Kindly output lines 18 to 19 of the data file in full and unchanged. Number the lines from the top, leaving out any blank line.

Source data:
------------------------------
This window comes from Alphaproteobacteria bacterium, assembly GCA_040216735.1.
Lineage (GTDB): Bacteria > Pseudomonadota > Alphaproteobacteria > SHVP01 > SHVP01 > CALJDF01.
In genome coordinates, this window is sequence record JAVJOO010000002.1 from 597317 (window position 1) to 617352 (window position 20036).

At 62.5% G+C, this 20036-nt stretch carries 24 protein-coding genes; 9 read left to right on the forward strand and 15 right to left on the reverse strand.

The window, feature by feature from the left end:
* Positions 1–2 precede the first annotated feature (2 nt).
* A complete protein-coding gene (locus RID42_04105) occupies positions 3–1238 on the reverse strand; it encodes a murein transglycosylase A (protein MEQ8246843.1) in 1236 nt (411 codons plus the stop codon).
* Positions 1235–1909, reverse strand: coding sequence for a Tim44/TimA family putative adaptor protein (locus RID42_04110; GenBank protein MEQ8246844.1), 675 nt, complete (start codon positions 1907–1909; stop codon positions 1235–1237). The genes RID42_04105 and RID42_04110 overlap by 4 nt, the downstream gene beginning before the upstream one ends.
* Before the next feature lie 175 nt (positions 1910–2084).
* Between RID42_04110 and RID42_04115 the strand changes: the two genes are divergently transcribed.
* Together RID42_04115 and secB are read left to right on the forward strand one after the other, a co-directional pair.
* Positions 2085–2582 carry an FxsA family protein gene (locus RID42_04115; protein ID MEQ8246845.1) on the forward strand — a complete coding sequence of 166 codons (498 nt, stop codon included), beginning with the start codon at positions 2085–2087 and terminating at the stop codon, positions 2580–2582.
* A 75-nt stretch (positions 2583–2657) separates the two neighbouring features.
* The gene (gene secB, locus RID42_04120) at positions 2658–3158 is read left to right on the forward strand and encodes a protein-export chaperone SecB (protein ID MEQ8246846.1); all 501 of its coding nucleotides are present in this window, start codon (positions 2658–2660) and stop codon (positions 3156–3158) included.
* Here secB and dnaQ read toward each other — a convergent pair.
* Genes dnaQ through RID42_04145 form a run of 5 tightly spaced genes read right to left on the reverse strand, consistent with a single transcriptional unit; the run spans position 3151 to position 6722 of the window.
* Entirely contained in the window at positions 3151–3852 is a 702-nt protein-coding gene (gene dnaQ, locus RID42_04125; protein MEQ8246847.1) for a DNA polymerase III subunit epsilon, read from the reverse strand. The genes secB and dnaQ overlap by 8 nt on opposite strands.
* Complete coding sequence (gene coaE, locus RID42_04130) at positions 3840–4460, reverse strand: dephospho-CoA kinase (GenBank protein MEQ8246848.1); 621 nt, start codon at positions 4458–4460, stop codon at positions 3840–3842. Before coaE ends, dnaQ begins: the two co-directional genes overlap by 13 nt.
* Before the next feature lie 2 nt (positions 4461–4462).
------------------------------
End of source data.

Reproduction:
* Complete coding sequence (gene coaE, locus RID42_04130) at positions 3840–4460, reverse strand: dephospho-CoA kinase (GenBank protein MEQ8246848.1); 621 nt, start codon at positions 4458–4460, stop codon at positions 3840–3842. Before coaE ends, dnaQ begins: the two co-directional genes overlap by 13 nt.
* Before the next feature lie 2 nt (positions 4461–4462).